One of the other points gained from Outardes game bag is the mix of game. Again, John Tanner helps us understand that in 18th-century terms, gathering the most meat with the least amount of effort was common practice:
“As I was crawling cautiously through the bushes [stalking the above ducks on the pond], a bear started up near me, and ran into a white pine tree almost over my head. I hastily threw a ball into my gun and fired…” (Ibid)
Throughout the ensuing months the post hunters supply bear, muskrats and beaver, in addition to the other game. What seems to be missing from Sayer’s journal that appears in many other clerks’ entries are moose and elk. The question that comes to mind is, “Did Sayers lump these animals all into one category, ‘deer’—or were there only white-tailed deer in that area?” Perhaps this is a side discussion best left for a later date?
The problem that arises, if one wants to call it that, is how do you create a scenario that allows for the taking of game as it is presented, given modern game laws? To be true to the journal passages, on that late-September afternoon in 1796 all game should be available for the taking—again, in a historical sense.
Following Tanner’s example, the post hunter should have/could have pulled the turkey load, added a round ball and shot the six-point buck, as long as that amount of movement did not spook the buck off. Viewed from yesteryear, the choice was simple: a couple pounds of wild turkey flesh versus a hundred-weight, or there about, of venison.
There are, of course, fall time frames when most game is in season. Additional rules, such as using non-toxic shot and not carrying round balls when waterfowl hunting, dictate how a smoothbore gets stoked.
When ring-necked pheasants were plentiful on the North-Forty and waterfowl season was also open, the death bees were bismuth, not lead. I can recall a number of times when wood ducks jumped from the nameless creek that flowed beside some of the best pheasant habitat on the farm. Likewise, a fine rooster pheasant came to the table on more than one occasion when an intended stalk of the duck marsh took an unexpected turn.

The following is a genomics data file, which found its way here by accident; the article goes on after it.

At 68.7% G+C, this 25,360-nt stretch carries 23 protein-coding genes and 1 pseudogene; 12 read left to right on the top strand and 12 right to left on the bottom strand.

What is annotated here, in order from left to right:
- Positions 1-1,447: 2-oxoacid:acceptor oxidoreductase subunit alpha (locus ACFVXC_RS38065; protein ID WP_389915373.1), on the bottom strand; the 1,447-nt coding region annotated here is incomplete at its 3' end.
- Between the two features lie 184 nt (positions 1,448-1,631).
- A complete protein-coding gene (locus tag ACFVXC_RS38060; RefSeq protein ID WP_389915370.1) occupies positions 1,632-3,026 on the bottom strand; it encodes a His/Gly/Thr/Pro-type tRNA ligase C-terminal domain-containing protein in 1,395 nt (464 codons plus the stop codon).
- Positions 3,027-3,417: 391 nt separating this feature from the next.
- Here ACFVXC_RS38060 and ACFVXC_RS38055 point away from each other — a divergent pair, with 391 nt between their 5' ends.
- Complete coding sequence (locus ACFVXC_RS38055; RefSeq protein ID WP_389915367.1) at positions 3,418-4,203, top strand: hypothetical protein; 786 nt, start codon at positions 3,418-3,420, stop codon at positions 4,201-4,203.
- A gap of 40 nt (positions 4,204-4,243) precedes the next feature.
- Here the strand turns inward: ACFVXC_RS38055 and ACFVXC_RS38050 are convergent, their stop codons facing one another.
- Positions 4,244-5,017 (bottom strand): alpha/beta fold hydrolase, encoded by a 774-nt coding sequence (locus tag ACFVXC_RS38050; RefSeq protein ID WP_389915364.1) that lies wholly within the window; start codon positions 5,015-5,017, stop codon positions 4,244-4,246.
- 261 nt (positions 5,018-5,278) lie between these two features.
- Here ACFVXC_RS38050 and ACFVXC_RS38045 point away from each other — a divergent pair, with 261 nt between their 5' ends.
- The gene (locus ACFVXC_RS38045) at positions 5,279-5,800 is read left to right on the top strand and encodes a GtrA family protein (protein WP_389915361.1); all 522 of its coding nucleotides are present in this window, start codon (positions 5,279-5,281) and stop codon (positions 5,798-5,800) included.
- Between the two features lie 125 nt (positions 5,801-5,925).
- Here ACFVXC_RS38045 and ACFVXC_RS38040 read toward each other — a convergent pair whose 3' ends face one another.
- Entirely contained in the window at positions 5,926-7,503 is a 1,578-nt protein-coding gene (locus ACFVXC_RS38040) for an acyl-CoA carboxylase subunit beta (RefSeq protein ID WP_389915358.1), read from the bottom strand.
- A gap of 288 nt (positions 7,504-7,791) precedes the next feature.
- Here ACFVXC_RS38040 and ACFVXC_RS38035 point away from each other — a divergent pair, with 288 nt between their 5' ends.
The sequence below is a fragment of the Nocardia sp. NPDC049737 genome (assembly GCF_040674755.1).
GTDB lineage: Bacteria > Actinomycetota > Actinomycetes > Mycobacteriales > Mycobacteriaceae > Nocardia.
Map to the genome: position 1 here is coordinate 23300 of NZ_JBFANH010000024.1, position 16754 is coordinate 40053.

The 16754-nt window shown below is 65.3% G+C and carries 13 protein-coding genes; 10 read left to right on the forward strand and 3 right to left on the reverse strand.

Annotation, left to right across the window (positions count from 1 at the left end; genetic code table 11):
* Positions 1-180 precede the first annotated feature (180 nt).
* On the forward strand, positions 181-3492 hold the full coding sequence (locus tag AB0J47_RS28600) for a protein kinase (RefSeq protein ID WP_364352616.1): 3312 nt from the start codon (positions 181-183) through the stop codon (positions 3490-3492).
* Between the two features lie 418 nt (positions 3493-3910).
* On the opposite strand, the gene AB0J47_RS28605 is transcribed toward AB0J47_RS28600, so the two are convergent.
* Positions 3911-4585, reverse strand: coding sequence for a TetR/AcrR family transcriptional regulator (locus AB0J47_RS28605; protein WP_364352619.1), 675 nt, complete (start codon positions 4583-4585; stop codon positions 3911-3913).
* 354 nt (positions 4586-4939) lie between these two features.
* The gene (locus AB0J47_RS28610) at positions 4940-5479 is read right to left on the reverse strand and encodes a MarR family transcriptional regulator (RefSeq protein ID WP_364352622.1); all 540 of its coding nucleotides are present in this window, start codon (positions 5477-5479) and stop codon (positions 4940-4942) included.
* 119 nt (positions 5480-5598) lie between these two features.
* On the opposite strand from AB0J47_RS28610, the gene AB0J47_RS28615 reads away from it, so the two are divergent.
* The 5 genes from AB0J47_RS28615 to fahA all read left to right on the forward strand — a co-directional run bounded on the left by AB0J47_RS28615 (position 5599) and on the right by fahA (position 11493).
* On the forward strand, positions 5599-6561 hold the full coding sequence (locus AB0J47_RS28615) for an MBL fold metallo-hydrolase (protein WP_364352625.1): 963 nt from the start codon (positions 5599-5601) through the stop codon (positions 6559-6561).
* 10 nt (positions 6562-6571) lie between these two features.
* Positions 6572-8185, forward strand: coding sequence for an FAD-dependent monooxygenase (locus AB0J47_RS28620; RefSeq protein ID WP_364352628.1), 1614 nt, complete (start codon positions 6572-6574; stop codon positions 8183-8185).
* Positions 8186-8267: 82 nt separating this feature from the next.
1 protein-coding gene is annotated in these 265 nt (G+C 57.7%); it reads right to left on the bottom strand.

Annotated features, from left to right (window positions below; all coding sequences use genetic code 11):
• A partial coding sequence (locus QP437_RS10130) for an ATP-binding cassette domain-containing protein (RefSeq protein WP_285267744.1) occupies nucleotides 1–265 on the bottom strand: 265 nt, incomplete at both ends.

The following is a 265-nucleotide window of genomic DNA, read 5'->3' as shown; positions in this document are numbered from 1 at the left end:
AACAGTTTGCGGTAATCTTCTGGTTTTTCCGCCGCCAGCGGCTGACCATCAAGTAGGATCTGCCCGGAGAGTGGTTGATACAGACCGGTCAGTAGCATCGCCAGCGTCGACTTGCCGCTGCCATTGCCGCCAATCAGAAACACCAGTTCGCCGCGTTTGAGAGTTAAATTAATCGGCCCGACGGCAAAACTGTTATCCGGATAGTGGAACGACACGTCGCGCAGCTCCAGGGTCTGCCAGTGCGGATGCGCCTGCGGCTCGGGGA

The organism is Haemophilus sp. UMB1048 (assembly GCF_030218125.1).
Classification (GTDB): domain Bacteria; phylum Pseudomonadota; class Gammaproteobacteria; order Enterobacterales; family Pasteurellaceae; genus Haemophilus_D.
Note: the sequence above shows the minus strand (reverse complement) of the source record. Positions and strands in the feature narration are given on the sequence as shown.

In today’s world, the post hunter does not have to arrive at the homestead door with thirty ducks or four deer or a half dozen geese. Such a need for meat is not that pressing or urgent. But that said, over the last forty years as a traditional black powder hunter, there have been several occasions when the taking of multiple critters became a reality, mostly with small game or waterfowl.
In the case of white-tailed deer, multiple harvests by one individual are contrary to our game management plan and the ethics associated with spreading the blessing of fresh venison among all family members who wish to hunt.
Sometimes the historical record tweaks the curiosity of a traditional woodsman. Meshach Browning tells of betting his hunting buddies that he can kill two deer in a day. As the hunt played out, Browning killed six deer (Browning, 168 – 173). Well, that story got to me, and I set out to see what I could do, still within the game laws, carrying an empty smoothbore.
When a deer, either buck or doe, come within “Old Turkey Feather’s” effective distance, I took aim, and at the appropriate instant said, “BANG!” quite loud. If I came upon more than one deer, all ran when I yelled, which duplicated the resulting flight after a single muzzle blast. I allowed an hour for tracking or skinning as Browning described. By the end of an afternoon, I “killed” four deer, but more important, I came away with an exhilarating feeling of having experienced what Browning accomplished.
By following Sayer’s dealings with Outarde, a living historian bent on the simple pursuit can come away with a better understanding of what a post hunter really did. A hired hunter for a trading post was just that, a hired hunter. This was an 18th-century occupation, a professional hunter who supplied meat for multiple people, not just his family. The mindset is different. A glimpse of that mindset is only gained by walking in that person’s moccasins, or better said, by hunting in that person’s moccasins…
Give traditional black powder hunting a try, be safe and may God bless you.